Sharkey, that is not true.  I am afraid you don’t know the history of architecture.

    You are damning this building with faint praise if the best you can say about it is:
    — It is a bland design that is made less bland by orange stripes.
    — It is not as bad as the Trader Joes building, which you apparently consider the ugliest building in Berkeley.

  • Lhasa7

    This isn’t exactly the Parthenon… I wouldn’t want this monstrosity in anyone’s back yard, or front yard for that matter.

  • Lhasa7

    I don’t cringe every time I pass Trader Joe’s. I can’t imagine passing this structure without a deep feeling of regret and disgust.

  • Bruce Love

    Berkeley architecture of the late 20th and early 21st century: the sculpture garden of imagined but unachievable futures.  Much of the comment discourse on this project and others reminds me of a story by William Gibson:

    “Los Angeles was a bad idea, and I spent two weeks there.”

  • Becky O’Malley

    Nah–prior restraint on speech is frowned on by the First Amendment, and believe it or not I’ve had much worse, but thanks for asking.

  • Toni Mester

    I’m happy that my comments elicited substantive responses from Eric and Mark, which is the kind of responsible discussion that is healthy for the communit , and I’m sorry that I don’t have time to research and comment further in detail at this time. I’m a college teacher by trade, and it’s the beginning of the semester. It is the responsibility of government to protect private property rights, and zoning should be fair and balanced. Right now, the City has University Avenue zoned to protect adjacent neighborhoods and less protective zoning on comparable commercial corridors. This violates the principle of equal protection under the law, and although the 14th amendment was not intended to protect private property, the 5th was. There’s a house on Acton Street that is obviously devalued by Acton Court, but I presume the owner, like most flatlanders, didn’t have the financial resources to hire a lawyer or was paid off by the developer. This intrusion into the neighborhoods led to the University Avenue plan, which should be a model for the other corridors. And we could further improve the zoning to create more value, not less. The Council authorized a San Pablo Avenue plan 6 years ago, and it’s time to get going.

  • Charles_Siegel

    I don’t think that Berkeley’s housing policies will have any effect one way or another on UC’s plans for growth.  Do you know of anyone planning UC’s future expansion who is taking this into account?

    If there is not enough housing in Berkeley for UC students or employees, then some will rent existing houses in Berkeley, and others will just live outside of Berkeley.  The results of limiting housing are:

    — A housing shortage in Berkeley that affects everyone.  More students will want to share rentals in existing houses, and that extra demand will drive up rents on houses, so they are no longer affordable to moderate income families.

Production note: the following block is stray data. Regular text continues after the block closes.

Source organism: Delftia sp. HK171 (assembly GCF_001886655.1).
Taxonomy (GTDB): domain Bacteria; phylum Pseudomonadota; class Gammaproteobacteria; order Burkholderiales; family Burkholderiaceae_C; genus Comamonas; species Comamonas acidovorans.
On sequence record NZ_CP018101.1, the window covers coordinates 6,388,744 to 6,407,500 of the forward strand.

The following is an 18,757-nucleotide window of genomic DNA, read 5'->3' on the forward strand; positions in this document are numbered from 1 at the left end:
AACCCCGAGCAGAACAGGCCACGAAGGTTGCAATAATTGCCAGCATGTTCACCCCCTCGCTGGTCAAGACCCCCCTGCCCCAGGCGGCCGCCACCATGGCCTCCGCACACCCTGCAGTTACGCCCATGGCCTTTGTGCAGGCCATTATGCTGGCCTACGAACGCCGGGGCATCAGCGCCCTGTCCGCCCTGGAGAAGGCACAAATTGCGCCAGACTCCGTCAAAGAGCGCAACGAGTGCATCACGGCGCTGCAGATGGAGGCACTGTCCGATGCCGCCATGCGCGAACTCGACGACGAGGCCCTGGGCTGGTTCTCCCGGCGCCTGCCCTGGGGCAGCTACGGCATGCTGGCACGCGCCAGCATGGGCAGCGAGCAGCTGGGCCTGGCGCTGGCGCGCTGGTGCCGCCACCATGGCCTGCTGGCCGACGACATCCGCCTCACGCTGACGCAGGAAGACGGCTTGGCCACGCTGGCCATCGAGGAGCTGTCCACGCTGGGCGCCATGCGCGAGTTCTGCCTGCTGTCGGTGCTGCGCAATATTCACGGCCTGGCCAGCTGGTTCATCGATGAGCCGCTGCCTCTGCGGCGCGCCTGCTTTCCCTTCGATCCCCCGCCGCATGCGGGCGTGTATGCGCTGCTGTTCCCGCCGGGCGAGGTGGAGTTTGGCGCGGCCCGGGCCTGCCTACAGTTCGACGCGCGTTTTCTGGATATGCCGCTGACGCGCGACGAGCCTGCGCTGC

— Inconvenience for many people who have to commute longer distances to UC.

    — More commuters driving into Berkeley, which means more traffic congestion and fossil fuel consumption.

  • libraterian

    Whatever one thinks of the politics or aesthetics of this project, it has nearly survived the process. An exceptional feat in itself. One which only very experienced, well connected and funded parties would attempt in Berkeley. And that’s the problem. A process this tortuous and tortious leaves only few wise guys who know how to survive the years long battling and still make a profit from developing these sites. You want variety, make the process less onerous.

  • I know a lot more about it than you give me credit for, Chuck.
    What is traditional now was new at some point in the past, and anything new in any field always has people like you who react against it.

    Yes, this building is boring.
    But it’s better than what’s there right now, and it’s been approved.

    So why waste time whining about it?

  • EBGuy

    Talk about cleaning up the block — this would be an amazing change.  Berkeleyside, can you dig up any more info?   I also saw so some supporting document on the internets (which, of course, I can’t find at this point)  that indicated Berkeley Honda might be leasing the old McNevin VW site.  

  • Jacob Lynn

    Sorry… you think families in the past had _fewer_ children? This is obviously false. They just had less crap, and didn’t mind if kids had to share a room.

  • Jacob Lynn

    One way to fix this is to charge for on-street parking.

  • Jacob Lynn

    “To be perfectly honest, as much as I tend to agree with the premises/goals of the infill movement (curtailing sprawl, contributing to economic diversity, etc) those were not my foremost concerns.  I just think Parker Place will make the neighborhood better. ”

    I liked your post — just wanted to point out that the New Urbanists/Smart Growth/Strong Towns people think that curtailing sprawl and contributing to economic diversity will do exactly that — “make the neighborhood better.”

    I also agree that the Modernist look makes enemies it wouldn’t have otherwise had. I mean, it looks kinda neat, and I would like to live there, but I think it adds to the political difficulties without adding any actual value, and in fact detracting somewhat from the urban fabric.

  • Jacob Lynn

    I lived in “lower-density” housing in the flatlands for the first couple of years of graduate school at Berkeley, and moved a year ago to a much smaller apartment on Southside because I like walking to work. Love it, although I’m further from the farmer’s market now.

  • Laurie Baumgarten

    Why do these projects have to be so darn uninteresting and ugly? It’s as if we had no architectural aesthetics in this city at all, and yet we claim to be a well-educated community and have within our midst a first class University with no less, a school of architecture!